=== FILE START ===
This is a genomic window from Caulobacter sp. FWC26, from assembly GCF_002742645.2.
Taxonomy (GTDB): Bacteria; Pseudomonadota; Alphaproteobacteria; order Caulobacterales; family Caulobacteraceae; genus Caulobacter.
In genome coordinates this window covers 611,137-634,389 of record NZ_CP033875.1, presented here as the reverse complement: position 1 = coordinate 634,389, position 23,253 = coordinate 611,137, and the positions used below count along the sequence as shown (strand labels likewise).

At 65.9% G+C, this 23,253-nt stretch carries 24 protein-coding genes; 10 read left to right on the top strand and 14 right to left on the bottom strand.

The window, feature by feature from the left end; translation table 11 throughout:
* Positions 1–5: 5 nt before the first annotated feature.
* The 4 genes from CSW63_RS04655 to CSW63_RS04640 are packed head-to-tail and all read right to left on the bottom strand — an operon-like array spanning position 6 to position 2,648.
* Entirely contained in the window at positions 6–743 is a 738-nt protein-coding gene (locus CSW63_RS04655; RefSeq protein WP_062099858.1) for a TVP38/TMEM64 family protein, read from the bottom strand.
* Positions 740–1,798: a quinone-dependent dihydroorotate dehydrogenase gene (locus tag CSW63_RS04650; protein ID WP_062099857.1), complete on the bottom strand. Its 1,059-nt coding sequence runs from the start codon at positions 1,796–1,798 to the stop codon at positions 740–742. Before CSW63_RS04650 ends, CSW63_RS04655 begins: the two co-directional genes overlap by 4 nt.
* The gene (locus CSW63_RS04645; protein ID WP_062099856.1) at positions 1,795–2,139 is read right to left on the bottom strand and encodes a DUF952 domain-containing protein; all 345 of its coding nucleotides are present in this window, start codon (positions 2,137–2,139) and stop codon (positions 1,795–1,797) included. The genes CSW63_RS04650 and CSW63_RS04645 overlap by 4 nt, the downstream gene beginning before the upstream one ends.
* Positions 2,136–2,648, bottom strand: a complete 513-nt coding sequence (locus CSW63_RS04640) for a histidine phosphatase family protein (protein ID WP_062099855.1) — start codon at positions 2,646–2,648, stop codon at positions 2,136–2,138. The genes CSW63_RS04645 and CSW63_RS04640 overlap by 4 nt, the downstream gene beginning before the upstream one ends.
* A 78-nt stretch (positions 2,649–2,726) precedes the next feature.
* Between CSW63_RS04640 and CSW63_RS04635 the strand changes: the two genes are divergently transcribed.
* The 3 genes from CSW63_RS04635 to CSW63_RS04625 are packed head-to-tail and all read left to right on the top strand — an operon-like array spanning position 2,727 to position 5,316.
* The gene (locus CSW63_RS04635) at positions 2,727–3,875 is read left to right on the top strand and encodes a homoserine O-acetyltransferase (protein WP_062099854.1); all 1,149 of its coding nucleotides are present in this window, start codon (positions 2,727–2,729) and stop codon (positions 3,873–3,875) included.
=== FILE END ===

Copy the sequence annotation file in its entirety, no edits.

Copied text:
This is a genomic window from Caulobacter sp. FWC26, from assembly GCF_002742645.2.
Taxonomy (GTDB): Bacteria; Pseudomonadota; Alphaproteobacteria; order Caulobacterales; family Caulobacteraceae; genus Caulobacter.
In genome coordinates this window covers 611,137-634,389 of record NZ_CP033875.1, presented here as the reverse complement: position 1 = coordinate 634,389, position 23,253 = coordinate 611,137, and the positions used below count along the sequence as shown (strand labels likewise).

At 65.9% G+C, this 23,253-nt stretch carries 24 protein-coding genes; 10 read left to right on the top strand and 14 right to left on the bottom strand.

The window, feature by feature from the left end; translation table 11 throughout:
* Positions 1–5: 5 nt before the first annotated feature.
* The 4 genes from CSW63_RS04655 to CSW63_RS04640 are packed head-to-tail and all read right to left on the bottom strand — an operon-like array spanning position 6 to position 2,648.
* Entirely contained in the window at positions 6–743 is a 738-nt protein-coding gene (locus CSW63_RS04655; RefSeq protein WP_062099858.1) for a TVP38/TMEM64 family protein, read from the bottom strand.
* Positions 740–1,798: a quinone-dependent dihydroorotate dehydrogenase gene (locus tag CSW63_RS04650; protein ID WP_062099857.1), complete on the bottom strand. Its 1,059-nt coding sequence runs from the start codon at positions 1,796–1,798 to the stop codon at positions 740–742. Before CSW63_RS04650 ends, CSW63_RS04655 begins: the two co-directional genes overlap by 4 nt.
* The gene (locus CSW63_RS04645; protein ID WP_062099856.1) at positions 1,795–2,139 is read right to left on the bottom strand and encodes a DUF952 domain-containing protein; all 345 of its coding nucleotides are present in this window, start codon (positions 2,137–2,139) and stop codon (positions 1,795–1,797) included. The genes CSW63_RS04650 and CSW63_RS04645 overlap by 4 nt, the downstream gene beginning before the upstream one ends.
* Positions 2,136–2,648, bottom strand: a complete 513-nt coding sequence (locus CSW63_RS04640) for a histidine phosphatase family protein (protein ID WP_062099855.1) — start codon at positions 2,646–2,648, stop codon at positions 2,136–2,138. The genes CSW63_RS04645 and CSW63_RS04640 overlap by 4 nt, the downstream gene beginning before the upstream one ends.
* A 78-nt stretch (positions 2,649–2,726) precedes the next feature.
* Between CSW63_RS04640 and CSW63_RS04635 the strand changes: the two genes are divergently transcribed.
* The 3 genes from CSW63_RS04635 to CSW63_RS04625 are packed head-to-tail and all read left to right on the top strand — an operon-like array spanning position 2,727 to position 5,316.
* The gene (locus CSW63_RS04635) at positions 2,727–3,875 is read left to right on the top strand and encodes a homoserine O-acetyltransferase (protein WP_062099854.1); all 1,149 of its coding nucleotides are present in this window, start codon (positions 2,727–2,729) and stop codon (positions 3,873–3,875) included.